The Leon County School Board held a business meeting Tuesday night where the reconstruction of Leon High School was addressed prior to the fire.
According to the State Fire Marshall’s office, the suspected cause of the fire that sparked off in Leon High’s storage room was arson.
Jim Connell, chief of facilities and construction for the school district, said the fire caused serious damages.
“It caused significant damage from the fire itself and the smoke was unbelievable. There was a strong odor of smoke throughout the entire facility,” Connell said.
Connell stated the cleaning crews promptly began repairs.
“We called in our emergency contractor. We had personnel from the maintenance department and cleaning crews went to work immediately,” Connell said. “Within a day and a half we ripped out the entire ceiling in the third floor from end to end, had cleaned all of the rooms on the first and second floor, removed all the burned debris and had all the systems in place again. The air conditioning system as well as the fire alarm recertified.”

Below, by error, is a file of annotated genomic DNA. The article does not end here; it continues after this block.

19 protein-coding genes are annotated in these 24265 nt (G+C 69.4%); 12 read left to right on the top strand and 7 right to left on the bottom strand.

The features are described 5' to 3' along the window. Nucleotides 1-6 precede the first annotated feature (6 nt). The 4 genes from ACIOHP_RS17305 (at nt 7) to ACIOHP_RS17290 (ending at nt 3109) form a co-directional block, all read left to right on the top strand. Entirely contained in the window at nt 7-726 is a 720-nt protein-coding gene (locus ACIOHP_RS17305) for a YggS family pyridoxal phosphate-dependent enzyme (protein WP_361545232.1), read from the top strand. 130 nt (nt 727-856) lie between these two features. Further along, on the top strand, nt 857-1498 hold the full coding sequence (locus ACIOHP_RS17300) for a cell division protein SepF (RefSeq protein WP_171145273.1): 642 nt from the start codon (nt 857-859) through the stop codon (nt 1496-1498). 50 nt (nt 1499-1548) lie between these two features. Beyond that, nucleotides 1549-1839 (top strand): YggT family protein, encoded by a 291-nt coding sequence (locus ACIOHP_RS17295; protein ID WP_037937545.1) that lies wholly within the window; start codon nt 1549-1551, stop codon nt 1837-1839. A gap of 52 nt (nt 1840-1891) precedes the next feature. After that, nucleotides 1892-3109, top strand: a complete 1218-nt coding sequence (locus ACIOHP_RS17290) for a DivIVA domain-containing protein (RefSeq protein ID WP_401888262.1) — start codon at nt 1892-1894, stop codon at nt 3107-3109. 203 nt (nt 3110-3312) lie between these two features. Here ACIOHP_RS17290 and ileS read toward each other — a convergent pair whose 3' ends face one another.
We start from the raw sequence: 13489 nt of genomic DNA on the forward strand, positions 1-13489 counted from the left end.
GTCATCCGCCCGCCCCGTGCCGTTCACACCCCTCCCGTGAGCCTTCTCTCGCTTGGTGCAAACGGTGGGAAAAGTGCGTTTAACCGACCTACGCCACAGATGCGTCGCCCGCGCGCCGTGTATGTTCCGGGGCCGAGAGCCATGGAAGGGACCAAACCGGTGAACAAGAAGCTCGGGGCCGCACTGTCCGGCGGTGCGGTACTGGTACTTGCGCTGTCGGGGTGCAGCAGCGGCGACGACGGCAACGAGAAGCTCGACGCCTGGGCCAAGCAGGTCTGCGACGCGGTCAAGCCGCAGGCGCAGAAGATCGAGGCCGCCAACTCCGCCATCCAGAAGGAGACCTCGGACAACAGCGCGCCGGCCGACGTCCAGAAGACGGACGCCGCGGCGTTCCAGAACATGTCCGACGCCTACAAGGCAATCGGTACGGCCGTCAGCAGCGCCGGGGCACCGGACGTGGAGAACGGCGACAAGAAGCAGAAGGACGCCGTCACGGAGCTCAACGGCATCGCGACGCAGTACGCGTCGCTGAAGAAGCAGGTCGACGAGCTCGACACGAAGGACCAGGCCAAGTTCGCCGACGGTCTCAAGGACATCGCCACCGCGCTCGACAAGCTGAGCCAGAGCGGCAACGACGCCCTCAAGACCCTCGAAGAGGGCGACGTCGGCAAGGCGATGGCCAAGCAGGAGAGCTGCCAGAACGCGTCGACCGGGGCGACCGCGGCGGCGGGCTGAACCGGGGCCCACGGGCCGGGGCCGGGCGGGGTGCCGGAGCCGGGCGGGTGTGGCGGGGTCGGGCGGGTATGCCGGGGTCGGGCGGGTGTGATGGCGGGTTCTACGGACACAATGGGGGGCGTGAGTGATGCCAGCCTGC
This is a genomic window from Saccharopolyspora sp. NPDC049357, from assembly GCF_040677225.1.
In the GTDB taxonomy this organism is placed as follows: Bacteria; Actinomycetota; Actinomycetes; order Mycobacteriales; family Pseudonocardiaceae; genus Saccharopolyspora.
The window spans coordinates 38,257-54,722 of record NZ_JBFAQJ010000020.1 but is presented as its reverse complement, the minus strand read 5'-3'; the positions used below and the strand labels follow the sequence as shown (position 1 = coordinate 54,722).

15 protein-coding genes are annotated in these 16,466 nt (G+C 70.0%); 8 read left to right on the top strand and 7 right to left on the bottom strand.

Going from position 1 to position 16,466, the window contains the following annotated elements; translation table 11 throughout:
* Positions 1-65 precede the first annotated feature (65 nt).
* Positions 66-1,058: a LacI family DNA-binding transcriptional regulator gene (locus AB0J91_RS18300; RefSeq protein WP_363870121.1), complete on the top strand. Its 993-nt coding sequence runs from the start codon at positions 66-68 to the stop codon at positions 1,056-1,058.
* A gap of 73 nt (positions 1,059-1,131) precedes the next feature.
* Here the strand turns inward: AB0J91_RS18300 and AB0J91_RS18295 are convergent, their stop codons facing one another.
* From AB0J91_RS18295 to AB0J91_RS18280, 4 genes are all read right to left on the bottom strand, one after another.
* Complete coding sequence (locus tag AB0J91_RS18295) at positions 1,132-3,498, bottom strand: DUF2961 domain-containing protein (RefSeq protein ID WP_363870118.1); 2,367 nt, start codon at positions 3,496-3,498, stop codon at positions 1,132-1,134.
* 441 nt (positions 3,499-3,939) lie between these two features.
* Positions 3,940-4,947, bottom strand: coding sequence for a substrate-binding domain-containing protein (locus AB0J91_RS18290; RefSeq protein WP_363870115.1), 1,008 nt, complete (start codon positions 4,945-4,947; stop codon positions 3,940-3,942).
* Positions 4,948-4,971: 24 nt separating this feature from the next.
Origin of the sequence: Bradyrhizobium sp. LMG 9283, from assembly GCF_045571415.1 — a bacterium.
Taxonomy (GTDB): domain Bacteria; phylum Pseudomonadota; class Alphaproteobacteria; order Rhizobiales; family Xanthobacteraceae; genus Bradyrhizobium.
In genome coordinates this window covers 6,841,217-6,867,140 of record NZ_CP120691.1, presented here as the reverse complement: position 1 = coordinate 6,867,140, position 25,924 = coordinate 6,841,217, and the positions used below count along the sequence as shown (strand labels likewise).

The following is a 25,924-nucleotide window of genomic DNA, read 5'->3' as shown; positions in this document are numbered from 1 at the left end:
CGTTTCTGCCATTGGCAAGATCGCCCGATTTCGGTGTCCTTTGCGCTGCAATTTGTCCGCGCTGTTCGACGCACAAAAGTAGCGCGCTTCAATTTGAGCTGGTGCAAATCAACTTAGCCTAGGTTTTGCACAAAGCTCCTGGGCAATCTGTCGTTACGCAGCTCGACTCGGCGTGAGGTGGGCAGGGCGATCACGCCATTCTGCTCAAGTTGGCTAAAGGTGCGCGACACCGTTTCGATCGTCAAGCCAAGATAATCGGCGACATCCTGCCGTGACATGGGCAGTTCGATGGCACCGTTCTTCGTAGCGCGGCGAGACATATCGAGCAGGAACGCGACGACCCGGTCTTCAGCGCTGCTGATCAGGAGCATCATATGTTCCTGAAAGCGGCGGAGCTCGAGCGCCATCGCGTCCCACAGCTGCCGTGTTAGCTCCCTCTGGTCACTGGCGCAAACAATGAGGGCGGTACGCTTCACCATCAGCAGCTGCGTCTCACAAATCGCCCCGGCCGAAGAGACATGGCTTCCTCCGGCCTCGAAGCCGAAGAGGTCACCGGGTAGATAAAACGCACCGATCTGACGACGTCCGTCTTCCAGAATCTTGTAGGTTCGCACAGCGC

Although LHS was shut down for a day to ensure the safety of students and staff, Connell feels the district responded swiftly.
“District did a great job at responding, from the school staff to the student body … by 7:30 a.m. Wednesday morning we had students in all but three classrooms,” Connell said.
During the meeting, the board also discussed changes that would be implemented into the Leon County School system.
According to Georgia Bowen, vice chairwoman of the Leon County school board, the board focused on imperative issues.
“We dealt with building new schools. We dealt with refurbishing. They dealt with the repairs after the Leon High School fire, all of which was very necessary,” Bowen said. “We look forward to what these things will become once they are in completion.”
Organizations that are affiliated with the Leon County School system attended the meeting as well.
Katrina Rolle, president and CEO of United Way of The Big Bend, said United Way works with the Leon County schools on multiple projects.
“We’ve partnered with Leon County Schools with different programs since 2010 and we’re very pleased with the partnership and support of Leon County Schools,” Rolle said.
Rolle said United Way came to the meeting to share the success of the Charitable Donation campaign that the Leon County School employees participated in.
Glenda Hamby, campaign associate of United Way, reported that as a whole the district donated more than $138,000 to the charitable donation campaign.
The Leon County School Board meets every second and fourth Tuesday of the month. The next meeting will be held Feb. 23 at the Aquilina Howell Center.